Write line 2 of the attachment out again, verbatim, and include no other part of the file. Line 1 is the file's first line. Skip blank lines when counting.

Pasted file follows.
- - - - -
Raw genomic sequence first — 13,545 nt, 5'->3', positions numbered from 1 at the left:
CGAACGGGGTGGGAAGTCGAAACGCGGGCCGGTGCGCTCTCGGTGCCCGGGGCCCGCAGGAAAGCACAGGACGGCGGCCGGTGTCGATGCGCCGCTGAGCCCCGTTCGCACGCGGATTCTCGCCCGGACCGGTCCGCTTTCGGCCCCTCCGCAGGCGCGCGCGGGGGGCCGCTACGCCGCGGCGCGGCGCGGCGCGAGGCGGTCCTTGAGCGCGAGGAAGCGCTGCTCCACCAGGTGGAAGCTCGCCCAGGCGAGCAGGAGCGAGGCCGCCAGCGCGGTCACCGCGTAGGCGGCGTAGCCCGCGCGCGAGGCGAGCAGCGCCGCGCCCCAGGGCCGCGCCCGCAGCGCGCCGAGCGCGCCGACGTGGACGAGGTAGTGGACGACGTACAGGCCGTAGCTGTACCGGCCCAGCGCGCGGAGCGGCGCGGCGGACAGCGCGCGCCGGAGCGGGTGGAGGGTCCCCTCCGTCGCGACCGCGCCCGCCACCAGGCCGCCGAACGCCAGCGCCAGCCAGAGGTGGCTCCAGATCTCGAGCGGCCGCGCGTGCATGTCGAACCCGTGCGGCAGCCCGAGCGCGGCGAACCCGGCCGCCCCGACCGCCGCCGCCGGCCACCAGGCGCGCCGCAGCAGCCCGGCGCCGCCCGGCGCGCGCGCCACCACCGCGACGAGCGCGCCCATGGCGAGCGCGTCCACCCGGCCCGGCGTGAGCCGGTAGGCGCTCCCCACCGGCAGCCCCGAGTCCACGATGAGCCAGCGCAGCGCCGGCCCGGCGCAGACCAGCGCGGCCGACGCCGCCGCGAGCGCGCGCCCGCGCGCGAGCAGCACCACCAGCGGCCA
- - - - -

CGAACGGGGTGGGAAGTCGAAACGCGGGCCGGTGCGCTCTCGGTGCCCGGGGCCCGCAGGAAAGCACAGGACGGCGGCCGGTGTCGATGCGCCGCTGAGCCCCGTTCGCACGCGGATTCTCGCCCGGACCGGTCCGCTTTCGGCCCCTCCGCAGGCGCGCGCGGGGGGCCGCTACGCCGCGGCGCGGCGCGGCGCGAGGCGGTCCTTGAGCGCGAGGAAGCGCTGCTCCACCAGGTGGAAGCTCGCCCAGGCGAGCAGGAGCGAGGCCGCCAGCGCGGTCACCGCGTAGGCGGCGTAGCCCGCGCGCGAGGCGAGCAGCGCCGCGCCCCAGGGCCGCGCCCGCAGCGCGCCGAGCGCGCCGACGTGGACGAGGTAGTGGACGACGTACAGGCCGTAGCTGTACCGGCCCAGCGCGCGGAGCGGCGCGGCGGACAGCGCGCGCCGGAGCGGGTGGAGGGTCCCCTCCGTCGCGACCGCGCCCGCCACCAGGCCGCCGAACGCCAGCGCCAGCCAGAGGTGGCTCCAGATCTCGAGCGGCCGCGCGTGCATGTCGAACCCGTGCGGCAGCCCGAGCGCGGCGAACCCGGCCGCCCCGACCGCCGCCGCCGGCCACCAGGCGCGCCGCAGCAGCCCGGCGCCGCCCGGCGCGCGCGCCACCACCGCGACGAGCGCGCCCATGGCGAGCGCGTCCACCCGGCCCGGCGTGAGCCGGTAGGCGCTCCCCACCGGCAGCCCCGAGTCCACGATGAGCCAGCGCAGCGCCGGCCCGGCGCAGACCAGCGCGGCCGACGCCGCCGCGAGCGCGCGCCCGCGCGCGAGCAGCACCACCAGCGGCCA